Open Access News

News from the open access movement

Monday, November 16, 2009

Revised Google Book settlement: what it means for OA

Google and the plaintiffs in the Google Book settlement released their revised settlement on November 13; see the proposed Supplemental Notice. The change most directly related to OA is this:

... The Amended Settlement provides that the Registry will facilitate Rightsholders’ wishes to allow their works to be made available through alternative licenses for Consumer Purchase, including through a Creative Commons license. ... The Amended Settlement also clarifies that Rightsholders are free to set the Consumer Purchase price of their Books at zero. ...

Some other changes also may be of interest:

  • Rightsholders can negotiate with Google to change the restrictions on their included works (e.g. to remove the DRM).
  • The Book Rights Registry can allow more than one free terminal per public library building.

Also of note is that many international books will be excluded. Whereas the original settlement included any books under copyright in the U.S. (effectively, any book published anywhere in the world), the amended settlement only includes books published in the U.S., UK, Canada or Australia, or registered with the U.S. Copyright Office.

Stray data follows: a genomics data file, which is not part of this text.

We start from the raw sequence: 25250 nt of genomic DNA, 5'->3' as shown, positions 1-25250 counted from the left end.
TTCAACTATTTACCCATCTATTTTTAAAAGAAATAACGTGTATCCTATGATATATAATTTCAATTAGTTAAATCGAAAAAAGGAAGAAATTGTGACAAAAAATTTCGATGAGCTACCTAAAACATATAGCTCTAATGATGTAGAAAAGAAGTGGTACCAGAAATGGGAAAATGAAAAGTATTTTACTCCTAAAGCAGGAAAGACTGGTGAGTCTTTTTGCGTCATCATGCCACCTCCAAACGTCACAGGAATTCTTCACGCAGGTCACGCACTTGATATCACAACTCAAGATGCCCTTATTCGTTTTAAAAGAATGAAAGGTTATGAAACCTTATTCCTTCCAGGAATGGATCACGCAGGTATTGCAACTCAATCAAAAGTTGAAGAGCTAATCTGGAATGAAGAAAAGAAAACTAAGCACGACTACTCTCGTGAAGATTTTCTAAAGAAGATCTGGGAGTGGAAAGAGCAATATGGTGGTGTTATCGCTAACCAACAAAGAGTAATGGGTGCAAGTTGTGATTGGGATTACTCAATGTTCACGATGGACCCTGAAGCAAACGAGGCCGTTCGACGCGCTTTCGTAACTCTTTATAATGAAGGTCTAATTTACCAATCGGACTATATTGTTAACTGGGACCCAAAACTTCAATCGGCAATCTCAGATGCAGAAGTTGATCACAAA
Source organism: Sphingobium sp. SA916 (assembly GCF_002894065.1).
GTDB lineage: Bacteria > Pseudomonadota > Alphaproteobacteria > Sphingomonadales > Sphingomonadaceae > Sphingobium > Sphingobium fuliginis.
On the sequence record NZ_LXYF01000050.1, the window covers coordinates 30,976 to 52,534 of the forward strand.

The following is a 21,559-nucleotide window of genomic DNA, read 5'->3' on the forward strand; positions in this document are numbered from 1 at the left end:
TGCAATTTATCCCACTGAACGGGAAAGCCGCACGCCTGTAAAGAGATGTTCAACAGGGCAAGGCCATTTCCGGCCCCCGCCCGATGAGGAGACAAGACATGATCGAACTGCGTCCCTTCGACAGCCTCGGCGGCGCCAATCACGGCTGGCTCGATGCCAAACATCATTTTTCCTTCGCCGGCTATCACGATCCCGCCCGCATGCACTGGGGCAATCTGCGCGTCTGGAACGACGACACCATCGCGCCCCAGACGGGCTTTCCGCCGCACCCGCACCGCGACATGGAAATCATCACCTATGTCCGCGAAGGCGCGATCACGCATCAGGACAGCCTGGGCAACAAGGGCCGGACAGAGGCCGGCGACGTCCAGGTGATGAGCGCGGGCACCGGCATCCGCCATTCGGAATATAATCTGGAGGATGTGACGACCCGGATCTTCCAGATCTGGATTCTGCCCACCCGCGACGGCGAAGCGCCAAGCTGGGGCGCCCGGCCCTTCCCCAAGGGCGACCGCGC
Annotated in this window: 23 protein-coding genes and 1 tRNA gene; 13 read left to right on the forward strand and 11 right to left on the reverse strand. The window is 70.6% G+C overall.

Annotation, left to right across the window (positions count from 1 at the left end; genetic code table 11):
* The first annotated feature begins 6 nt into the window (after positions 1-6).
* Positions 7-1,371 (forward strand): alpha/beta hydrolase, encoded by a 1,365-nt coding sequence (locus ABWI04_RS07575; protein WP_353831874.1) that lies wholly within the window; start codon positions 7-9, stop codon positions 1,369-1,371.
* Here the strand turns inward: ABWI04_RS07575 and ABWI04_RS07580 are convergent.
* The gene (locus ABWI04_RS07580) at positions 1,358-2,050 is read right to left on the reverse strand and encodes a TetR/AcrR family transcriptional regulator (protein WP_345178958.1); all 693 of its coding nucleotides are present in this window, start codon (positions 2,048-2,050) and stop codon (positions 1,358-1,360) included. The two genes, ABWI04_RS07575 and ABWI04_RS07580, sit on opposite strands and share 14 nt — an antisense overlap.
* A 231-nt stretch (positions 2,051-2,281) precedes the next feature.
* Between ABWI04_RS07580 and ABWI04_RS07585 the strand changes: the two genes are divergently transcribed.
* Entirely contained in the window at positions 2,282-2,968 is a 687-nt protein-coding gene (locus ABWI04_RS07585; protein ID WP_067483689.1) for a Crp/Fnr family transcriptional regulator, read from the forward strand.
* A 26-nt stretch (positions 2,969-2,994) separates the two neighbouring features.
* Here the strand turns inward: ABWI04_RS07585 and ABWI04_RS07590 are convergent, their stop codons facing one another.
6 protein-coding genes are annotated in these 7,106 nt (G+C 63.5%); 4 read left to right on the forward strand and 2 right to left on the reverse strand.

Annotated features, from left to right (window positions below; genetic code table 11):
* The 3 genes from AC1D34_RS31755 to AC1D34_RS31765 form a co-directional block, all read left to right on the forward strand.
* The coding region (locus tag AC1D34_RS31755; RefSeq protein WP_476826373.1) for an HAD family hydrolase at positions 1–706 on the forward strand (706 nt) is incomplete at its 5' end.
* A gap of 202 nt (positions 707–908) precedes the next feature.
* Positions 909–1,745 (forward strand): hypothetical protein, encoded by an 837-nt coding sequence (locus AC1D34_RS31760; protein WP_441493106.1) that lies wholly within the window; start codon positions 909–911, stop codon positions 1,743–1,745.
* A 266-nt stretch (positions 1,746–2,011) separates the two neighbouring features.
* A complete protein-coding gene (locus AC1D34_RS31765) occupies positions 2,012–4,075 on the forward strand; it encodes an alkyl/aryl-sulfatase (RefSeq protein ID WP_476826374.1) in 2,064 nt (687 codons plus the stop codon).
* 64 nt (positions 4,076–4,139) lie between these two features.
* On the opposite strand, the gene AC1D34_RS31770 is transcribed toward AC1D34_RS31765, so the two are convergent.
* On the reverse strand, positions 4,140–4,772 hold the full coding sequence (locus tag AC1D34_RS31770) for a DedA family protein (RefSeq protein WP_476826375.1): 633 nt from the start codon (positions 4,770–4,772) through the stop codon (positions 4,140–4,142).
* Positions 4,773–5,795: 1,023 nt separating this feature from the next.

The revised settlement also establishes an independent fiduciary agent to manage unclaimed works (where no rightsholder has stepped forward to manage the options under the settlement and claim payments). The Unclaimed Works Fiduciary is meant to act as a proxy for absentee rightsholders, but it doesn't have all the abilities of an actual rightsholder. Instead, the revised settlement enumerates some specific abilities for the Unclaimed Works Fiduciary, and provides that the fiduciary also can act "otherwise as the Board of Directors of the Registry deems appropriate".

The abilities enumerated seem to not include the options to set the price at zero, apply a CC license, or remove DRM restrictions. In other words, the Unclaimed Works Fiduciary apparently does not have the ability to make orphan works OA without the agreement of the Registry board (which is composed of publisher and author representatives). I've put in a question to the parties' press contacts to confirm or clarify this.

The plaintiffs' memo proposes a 45-day period for class members to respond, with an extra week for the U.S. Department of Justice, and the final fairness hearing two weeks subsequent. (That schedule would start after the judge grants preliminary approval to the revised settlement, which hasn't happened yet.)

See also: For more information, including the many aspects to the amended settlement which aren't discussed here, see the tag on the Open Access Tracking Project.